Doctors can recommend honey as an alternative to antibiotics for upper respiratory tract infections (URTI), say the authors of a systematic review published in BMJ Evidence Based Medicine.
A Cochrane review previously found that honey can improve cough in children, but honey has not been systematically reviewed in other patient groups or for other respiratory symptoms.
To address this knowledge gap, Hibatullah Abuelgasim and colleagues from the University of Oxford searched the literature for studies comparing honey and honey-containing preparations with usual care: mostly antihistamines, expectorants, cough suppressants, and analgesics.
They found 14 suitable clinical trials, involving 1761 participants of varying ages. Pooled data analysis of these studies showed that honey was more effective than usual care for improving symptoms, especially the frequency and severity of coughing.
Two of the studies showed that symptoms lasted 1-2 days fewer among those treated with honey.
The researchers note that honey is a complex substance and not a uniform product. They also acknowledge that only two of the studies involved a placebo control group, and more placebo-controlled studies need to be done before definitive conclusions can be reached.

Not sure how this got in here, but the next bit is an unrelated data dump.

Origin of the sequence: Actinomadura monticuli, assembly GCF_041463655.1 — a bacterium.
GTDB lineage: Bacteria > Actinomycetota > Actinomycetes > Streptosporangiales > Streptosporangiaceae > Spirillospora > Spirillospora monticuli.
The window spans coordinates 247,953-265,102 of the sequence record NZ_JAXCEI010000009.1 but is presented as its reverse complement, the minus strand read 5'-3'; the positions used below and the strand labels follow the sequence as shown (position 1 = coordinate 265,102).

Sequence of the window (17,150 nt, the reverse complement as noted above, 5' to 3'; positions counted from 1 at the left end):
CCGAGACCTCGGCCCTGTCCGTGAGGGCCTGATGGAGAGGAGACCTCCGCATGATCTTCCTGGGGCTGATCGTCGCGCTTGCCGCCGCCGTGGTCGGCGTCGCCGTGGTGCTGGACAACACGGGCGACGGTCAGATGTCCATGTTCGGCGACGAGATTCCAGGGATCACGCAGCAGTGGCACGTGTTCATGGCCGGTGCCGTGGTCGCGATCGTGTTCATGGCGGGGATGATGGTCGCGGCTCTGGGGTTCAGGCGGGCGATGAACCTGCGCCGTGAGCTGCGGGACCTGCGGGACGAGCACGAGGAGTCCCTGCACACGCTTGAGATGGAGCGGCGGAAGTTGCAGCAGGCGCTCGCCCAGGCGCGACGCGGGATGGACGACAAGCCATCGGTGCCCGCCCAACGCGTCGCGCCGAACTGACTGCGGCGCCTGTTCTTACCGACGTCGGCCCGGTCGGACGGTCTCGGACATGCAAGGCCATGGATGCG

But they point out: 'Upper respiratory tract infections are the most frequent reason for antibiotic prescription. Since the majority of URTIs are viral, antibiotic prescription is both ineffective and inappropriate'.
Honey might therefore provide an alternative when doctors want to prescribe something to safely treat upper respiratory tract symptoms, they suggest.
'Honey is a frequently used lay remedy that is well known to patients. It is also cheap, easy to access, and has limited harms,' they conclude. 'When clinicians wish to prescribe for URTI, we would recommend honey as an alternative to antibiotics. [It] is more effective and less harmful than usual care alternatives and avoids causing harm through antimicrobial resistance.'